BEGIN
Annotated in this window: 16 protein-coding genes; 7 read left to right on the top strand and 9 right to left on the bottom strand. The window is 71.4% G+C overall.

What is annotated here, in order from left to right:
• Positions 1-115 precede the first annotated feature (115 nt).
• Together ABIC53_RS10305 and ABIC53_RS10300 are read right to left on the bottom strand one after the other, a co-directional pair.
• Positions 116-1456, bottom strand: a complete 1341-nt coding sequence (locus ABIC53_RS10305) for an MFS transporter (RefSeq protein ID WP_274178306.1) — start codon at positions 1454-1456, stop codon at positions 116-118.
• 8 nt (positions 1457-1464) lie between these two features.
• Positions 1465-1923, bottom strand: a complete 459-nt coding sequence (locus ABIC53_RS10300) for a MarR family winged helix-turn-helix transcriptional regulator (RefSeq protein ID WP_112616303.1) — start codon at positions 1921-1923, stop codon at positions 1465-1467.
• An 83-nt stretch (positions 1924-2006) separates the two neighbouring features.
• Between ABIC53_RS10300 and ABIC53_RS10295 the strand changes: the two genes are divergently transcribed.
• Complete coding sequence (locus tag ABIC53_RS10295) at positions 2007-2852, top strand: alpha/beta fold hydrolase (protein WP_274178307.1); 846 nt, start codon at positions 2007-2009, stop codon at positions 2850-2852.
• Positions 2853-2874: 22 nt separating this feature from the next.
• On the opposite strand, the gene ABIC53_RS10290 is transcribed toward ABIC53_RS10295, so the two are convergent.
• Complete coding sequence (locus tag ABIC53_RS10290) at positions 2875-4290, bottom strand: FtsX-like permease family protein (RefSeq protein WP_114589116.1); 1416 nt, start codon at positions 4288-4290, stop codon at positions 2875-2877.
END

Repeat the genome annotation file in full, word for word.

Annotated in this window: 16 protein-coding genes; 7 read left to right on the top strand and 9 right to left on the bottom strand. The window is 71.4% G+C overall.

What is annotated here, in order from left to right:
• Positions 1-115 precede the first annotated feature (115 nt).
• Together ABIC53_RS10305 and ABIC53_RS10300 are read right to left on the bottom strand one after the other, a co-directional pair.
• Positions 116-1456, bottom strand: a complete 1341-nt coding sequence (locus ABIC53_RS10305) for an MFS transporter (RefSeq protein ID WP_274178306.1) — start codon at positions 1454-1456, stop codon at positions 116-118.
• 8 nt (positions 1457-1464) lie between these two features.
• Positions 1465-1923, bottom strand: a complete 459-nt coding sequence (locus ABIC53_RS10300) for a MarR family winged helix-turn-helix transcriptional regulator (RefSeq protein ID WP_112616303.1) — start codon at positions 1921-1923, stop codon at positions 1465-1467.
• An 83-nt stretch (positions 1924-2006) separates the two neighbouring features.
• Between ABIC53_RS10300 and ABIC53_RS10295 the strand changes: the two genes are divergently transcribed.
• Complete coding sequence (locus tag ABIC53_RS10295) at positions 2007-2852, top strand: alpha/beta fold hydrolase (protein WP_274178307.1); 846 nt, start codon at positions 2007-2009, stop codon at positions 2850-2852.
• Positions 2853-2874: 22 nt separating this feature from the next.
• On the opposite strand, the gene ABIC53_RS10290 is transcribed toward ABIC53_RS10295, so the two are convergent.
• Complete coding sequence (locus tag ABIC53_RS10290) at positions 2875-4290, bottom strand: FtsX-like permease family protein (RefSeq protein WP_114589116.1); 1416 nt, start codon at positions 4288-4290, stop codon at positions 2875-2877.